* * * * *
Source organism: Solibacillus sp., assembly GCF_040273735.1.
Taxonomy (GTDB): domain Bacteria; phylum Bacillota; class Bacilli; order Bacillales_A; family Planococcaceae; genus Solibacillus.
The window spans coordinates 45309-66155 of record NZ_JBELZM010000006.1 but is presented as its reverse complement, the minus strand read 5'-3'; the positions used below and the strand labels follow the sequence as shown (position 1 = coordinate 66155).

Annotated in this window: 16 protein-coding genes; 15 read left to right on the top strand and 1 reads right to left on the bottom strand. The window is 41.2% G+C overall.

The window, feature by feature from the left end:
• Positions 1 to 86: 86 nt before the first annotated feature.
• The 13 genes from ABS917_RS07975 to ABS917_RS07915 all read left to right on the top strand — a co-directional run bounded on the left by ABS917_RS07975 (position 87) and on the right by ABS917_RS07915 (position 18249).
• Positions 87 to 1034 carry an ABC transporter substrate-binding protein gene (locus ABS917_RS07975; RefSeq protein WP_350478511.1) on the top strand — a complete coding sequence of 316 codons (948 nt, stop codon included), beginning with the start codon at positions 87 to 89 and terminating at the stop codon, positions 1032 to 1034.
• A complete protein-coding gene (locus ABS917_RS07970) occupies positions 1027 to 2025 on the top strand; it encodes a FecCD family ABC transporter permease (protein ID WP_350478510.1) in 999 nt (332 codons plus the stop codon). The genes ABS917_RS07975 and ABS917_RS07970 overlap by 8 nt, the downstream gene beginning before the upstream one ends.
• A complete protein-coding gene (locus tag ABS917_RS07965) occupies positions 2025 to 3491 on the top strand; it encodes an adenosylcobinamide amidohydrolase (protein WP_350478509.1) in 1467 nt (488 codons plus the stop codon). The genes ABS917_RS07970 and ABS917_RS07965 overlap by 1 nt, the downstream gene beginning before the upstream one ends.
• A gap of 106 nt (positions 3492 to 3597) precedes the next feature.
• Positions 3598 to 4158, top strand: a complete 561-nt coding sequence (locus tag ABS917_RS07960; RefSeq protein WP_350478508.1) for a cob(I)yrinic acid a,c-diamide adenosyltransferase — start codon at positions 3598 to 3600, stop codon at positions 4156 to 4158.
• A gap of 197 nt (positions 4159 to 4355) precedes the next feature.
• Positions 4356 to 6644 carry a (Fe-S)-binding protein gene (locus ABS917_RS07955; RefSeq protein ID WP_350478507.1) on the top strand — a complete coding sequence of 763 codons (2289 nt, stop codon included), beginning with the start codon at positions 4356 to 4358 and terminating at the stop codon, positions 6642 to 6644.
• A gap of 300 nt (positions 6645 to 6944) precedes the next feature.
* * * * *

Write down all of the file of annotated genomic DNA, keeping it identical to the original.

Source organism: Solibacillus sp., assembly GCF_040273735.1.
Taxonomy (GTDB): domain Bacteria; phylum Bacillota; class Bacilli; order Bacillales_A; family Planococcaceae; genus Solibacillus.
The window spans coordinates 45309-66155 of record NZ_JBELZM010000006.1 but is presented as its reverse complement, the minus strand read 5'-3'; the positions used below and the strand labels follow the sequence as shown (position 1 = coordinate 66155).

Annotated in this window: 16 protein-coding genes; 15 read left to right on the top strand and 1 reads right to left on the bottom strand. The window is 41.2% G+C overall.

The window, feature by feature from the left end:
• Positions 1 to 86: 86 nt before the first annotated feature.
• The 13 genes from ABS917_RS07975 to ABS917_RS07915 all read left to right on the top strand — a co-directional run bounded on the left by ABS917_RS07975 (position 87) and on the right by ABS917_RS07915 (position 18249).
• Positions 87 to 1034 carry an ABC transporter substrate-binding protein gene (locus ABS917_RS07975; RefSeq protein WP_350478511.1) on the top strand — a complete coding sequence of 316 codons (948 nt, stop codon included), beginning with the start codon at positions 87 to 89 and terminating at the stop codon, positions 1032 to 1034.
• A complete protein-coding gene (locus ABS917_RS07970) occupies positions 1027 to 2025 on the top strand; it encodes a FecCD family ABC transporter permease (protein ID WP_350478510.1) in 999 nt (332 codons plus the stop codon). The genes ABS917_RS07975 and ABS917_RS07970 overlap by 8 nt, the downstream gene beginning before the upstream one ends.
• A complete protein-coding gene (locus tag ABS917_RS07965) occupies positions 2025 to 3491 on the top strand; it encodes an adenosylcobinamide amidohydrolase (protein WP_350478509.1) in 1467 nt (488 codons plus the stop codon). The genes ABS917_RS07970 and ABS917_RS07965 overlap by 1 nt, the downstream gene beginning before the upstream one ends.
• A gap of 106 nt (positions 3492 to 3597) precedes the next feature.
• Positions 3598 to 4158, top strand: a complete 561-nt coding sequence (locus tag ABS917_RS07960; RefSeq protein WP_350478508.1) for a cob(I)yrinic acid a,c-diamide adenosyltransferase — start codon at positions 3598 to 3600, stop codon at positions 4156 to 4158.
• A gap of 197 nt (positions 4159 to 4355) precedes the next feature.
• Positions 4356 to 6644 carry a (Fe-S)-binding protein gene (locus ABS917_RS07955; RefSeq protein ID WP_350478507.1) on the top strand — a complete coding sequence of 763 codons (2289 nt, stop codon included), beginning with the start codon at positions 4356 to 4358 and terminating at the stop codon, positions 6642 to 6644.
• A gap of 300 nt (positions 6645 to 6944) precedes the next feature.